Orthodontist convicted of bribing former senator Jeremy Hutchinson
FAYETTEVILLE — Benjamin Burris, an orthodontist who operated clinics in Arkansas, was sentenced Monday to a year and a day in federal prison for bribing former Sen. Jeremy Hutchinson to pass laws to benefit corporations. Burris.
Burris, 50, paid Hutchinson $157,500 between February 2014 and November 2016, according to a 20-page, 15-count federal indictment. U.S. District Judge Timothy L. Brooks ordered Burris to pay that amount as a fine, without interest. Burris’ prison sentence will be followed by a year of probation.
Hutchinson, then a practicing attorney, received monthly fees that were nominally for legal services. But he also had to introduce and push for any laws or regulatory changes that Burris wanted, the indictment said.
Hutchinson pleaded guilty June 25 to one count of conspiring between 2014 and 2017 to bribe under a federal scheme in connection with Burris orthodontic clinics.
Burris pleaded guilty to counting one of the indictments, conspiracy to commit honest services fraud on September 13. Burris reached a plea deal with federal prosecutors.
Burris faces a maximum of 20 years in prison and fines of up to $250,000.
Burris, formerly of Fayetteville and Fort Smith, now lives in Windermere, Florida. He was allowed to remain free until sentencing on existing bail and conditions, with travel restrictions. He was also required to report his conviction to all state licensing boards.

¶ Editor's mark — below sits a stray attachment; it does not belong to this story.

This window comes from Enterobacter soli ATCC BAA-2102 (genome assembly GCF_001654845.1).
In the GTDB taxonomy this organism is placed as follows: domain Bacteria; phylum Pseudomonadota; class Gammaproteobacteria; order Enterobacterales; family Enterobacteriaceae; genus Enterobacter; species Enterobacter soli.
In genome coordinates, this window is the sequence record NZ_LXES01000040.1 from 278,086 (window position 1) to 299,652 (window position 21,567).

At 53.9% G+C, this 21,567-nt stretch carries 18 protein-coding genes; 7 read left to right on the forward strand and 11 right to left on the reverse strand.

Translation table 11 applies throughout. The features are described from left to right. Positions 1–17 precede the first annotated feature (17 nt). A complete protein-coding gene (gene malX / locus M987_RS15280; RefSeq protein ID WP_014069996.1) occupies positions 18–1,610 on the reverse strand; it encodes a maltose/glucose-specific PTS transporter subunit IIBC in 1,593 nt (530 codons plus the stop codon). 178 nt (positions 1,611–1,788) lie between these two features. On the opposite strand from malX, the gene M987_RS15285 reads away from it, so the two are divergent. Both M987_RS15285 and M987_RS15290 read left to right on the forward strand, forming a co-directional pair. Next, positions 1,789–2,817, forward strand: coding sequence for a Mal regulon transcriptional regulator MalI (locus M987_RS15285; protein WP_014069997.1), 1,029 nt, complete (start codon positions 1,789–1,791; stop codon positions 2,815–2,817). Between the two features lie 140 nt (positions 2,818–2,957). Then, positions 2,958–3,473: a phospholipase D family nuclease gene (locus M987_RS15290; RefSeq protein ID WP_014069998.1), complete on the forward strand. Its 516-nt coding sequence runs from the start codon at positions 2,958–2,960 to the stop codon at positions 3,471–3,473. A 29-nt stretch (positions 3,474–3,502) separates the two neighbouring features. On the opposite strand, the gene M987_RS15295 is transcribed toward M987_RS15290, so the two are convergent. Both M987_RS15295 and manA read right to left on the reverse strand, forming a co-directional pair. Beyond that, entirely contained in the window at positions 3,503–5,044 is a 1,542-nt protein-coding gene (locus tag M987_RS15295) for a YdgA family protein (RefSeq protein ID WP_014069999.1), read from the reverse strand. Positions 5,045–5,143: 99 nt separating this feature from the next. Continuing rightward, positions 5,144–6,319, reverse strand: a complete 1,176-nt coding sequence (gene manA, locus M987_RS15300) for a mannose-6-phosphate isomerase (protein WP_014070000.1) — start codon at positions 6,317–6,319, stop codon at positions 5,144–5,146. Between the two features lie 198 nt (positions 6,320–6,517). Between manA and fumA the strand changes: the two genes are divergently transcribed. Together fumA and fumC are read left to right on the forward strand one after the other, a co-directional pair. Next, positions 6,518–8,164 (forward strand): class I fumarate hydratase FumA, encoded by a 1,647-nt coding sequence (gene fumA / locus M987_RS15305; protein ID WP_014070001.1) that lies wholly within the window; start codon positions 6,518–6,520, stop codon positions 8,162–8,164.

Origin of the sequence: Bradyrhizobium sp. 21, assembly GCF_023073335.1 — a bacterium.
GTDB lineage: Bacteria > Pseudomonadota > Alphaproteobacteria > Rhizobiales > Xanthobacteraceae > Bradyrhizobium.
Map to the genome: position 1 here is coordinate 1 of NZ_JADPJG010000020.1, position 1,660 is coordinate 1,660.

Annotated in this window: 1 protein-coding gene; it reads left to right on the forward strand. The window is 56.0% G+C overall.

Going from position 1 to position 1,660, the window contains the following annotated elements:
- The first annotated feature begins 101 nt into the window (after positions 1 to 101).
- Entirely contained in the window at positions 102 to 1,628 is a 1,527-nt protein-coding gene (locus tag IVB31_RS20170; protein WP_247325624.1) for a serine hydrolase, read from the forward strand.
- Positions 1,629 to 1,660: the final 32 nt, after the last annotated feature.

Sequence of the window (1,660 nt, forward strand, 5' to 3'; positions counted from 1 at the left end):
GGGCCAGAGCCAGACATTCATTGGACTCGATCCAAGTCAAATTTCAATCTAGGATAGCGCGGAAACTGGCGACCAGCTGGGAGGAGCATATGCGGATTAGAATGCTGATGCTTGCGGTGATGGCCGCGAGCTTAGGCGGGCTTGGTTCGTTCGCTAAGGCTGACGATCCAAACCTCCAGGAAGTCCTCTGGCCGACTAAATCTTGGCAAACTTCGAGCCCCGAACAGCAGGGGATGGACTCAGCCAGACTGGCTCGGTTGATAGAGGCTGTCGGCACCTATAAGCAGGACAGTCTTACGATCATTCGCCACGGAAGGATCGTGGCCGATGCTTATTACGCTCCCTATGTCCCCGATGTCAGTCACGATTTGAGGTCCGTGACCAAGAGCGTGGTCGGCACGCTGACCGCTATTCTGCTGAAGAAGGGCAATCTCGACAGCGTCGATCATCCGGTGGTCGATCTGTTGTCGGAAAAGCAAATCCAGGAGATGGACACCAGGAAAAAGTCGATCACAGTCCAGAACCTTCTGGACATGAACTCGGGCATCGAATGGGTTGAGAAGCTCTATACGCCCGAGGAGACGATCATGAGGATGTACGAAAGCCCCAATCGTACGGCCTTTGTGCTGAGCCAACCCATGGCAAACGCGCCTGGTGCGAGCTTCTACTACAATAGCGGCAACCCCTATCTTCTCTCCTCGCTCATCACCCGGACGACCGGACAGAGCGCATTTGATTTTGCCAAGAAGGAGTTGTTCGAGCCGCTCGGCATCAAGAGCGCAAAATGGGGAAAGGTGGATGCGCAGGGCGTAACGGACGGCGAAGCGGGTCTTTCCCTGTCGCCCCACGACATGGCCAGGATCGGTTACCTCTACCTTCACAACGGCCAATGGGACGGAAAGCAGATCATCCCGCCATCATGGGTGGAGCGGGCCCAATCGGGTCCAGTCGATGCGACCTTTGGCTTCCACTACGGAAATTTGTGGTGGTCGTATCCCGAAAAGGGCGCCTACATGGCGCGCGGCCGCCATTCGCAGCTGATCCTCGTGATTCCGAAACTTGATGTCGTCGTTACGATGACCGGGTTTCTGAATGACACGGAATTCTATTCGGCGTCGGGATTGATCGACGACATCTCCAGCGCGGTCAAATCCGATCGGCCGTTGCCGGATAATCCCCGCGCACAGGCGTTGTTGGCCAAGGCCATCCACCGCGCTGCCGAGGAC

Burris was co-owner of several orthodontic clinics in Arkansas, including Burris DDS, Gateway Ventures LLC, Oliver-Burris LLC, Smile Systems LLC, Snaggle Tooth Management LLC and Bethel Burris PLLC, according to the indictment.
Burris sold his businesses and moved to Florida in the spring of 2017 and has not practiced in Arkansas since, prosecutors say.
The indictment charged Burris with 14 counts of honest services fraud and one count of conspiracy to commit honest services fraud.
In addition to paying Hutchinson’s law firm $157,500, Burris provided free orthodontic services to Hutchinson’s family members and the use of a private plane to travel to a college football game, accused the prosecutors.
For his part, Hutchinson used his position as a state senator to draft and introduce legislation to kill a dental practice law that Burris opposed. And the former state senator, who resigned his seat in August 2018, worked with a state agency to change the rules to help Burris’ businesses, according to the indictment.
“Hutchinson also advised and influenced members of the Arkansas Department of Human Services to expedite the approval of Medicaid applications for physical employees at Burris Clinics,” the indictment states.
The federal charges detailed the Hutchinson and Burris meetings, some of which included other unnamed lawmakers. While meetings were held to consider Burris’s legislative goals, Hutchinson accepted checks almost monthly from Burris’ companies, the indictment says.
Burris’ relationship with Hutchinson began, for the purposes of the federal charges, after the orthodontist was charged in 2013 by state regulators with allowing his dental hygienists to provide services to patients who were not receiving orthodontic treatment.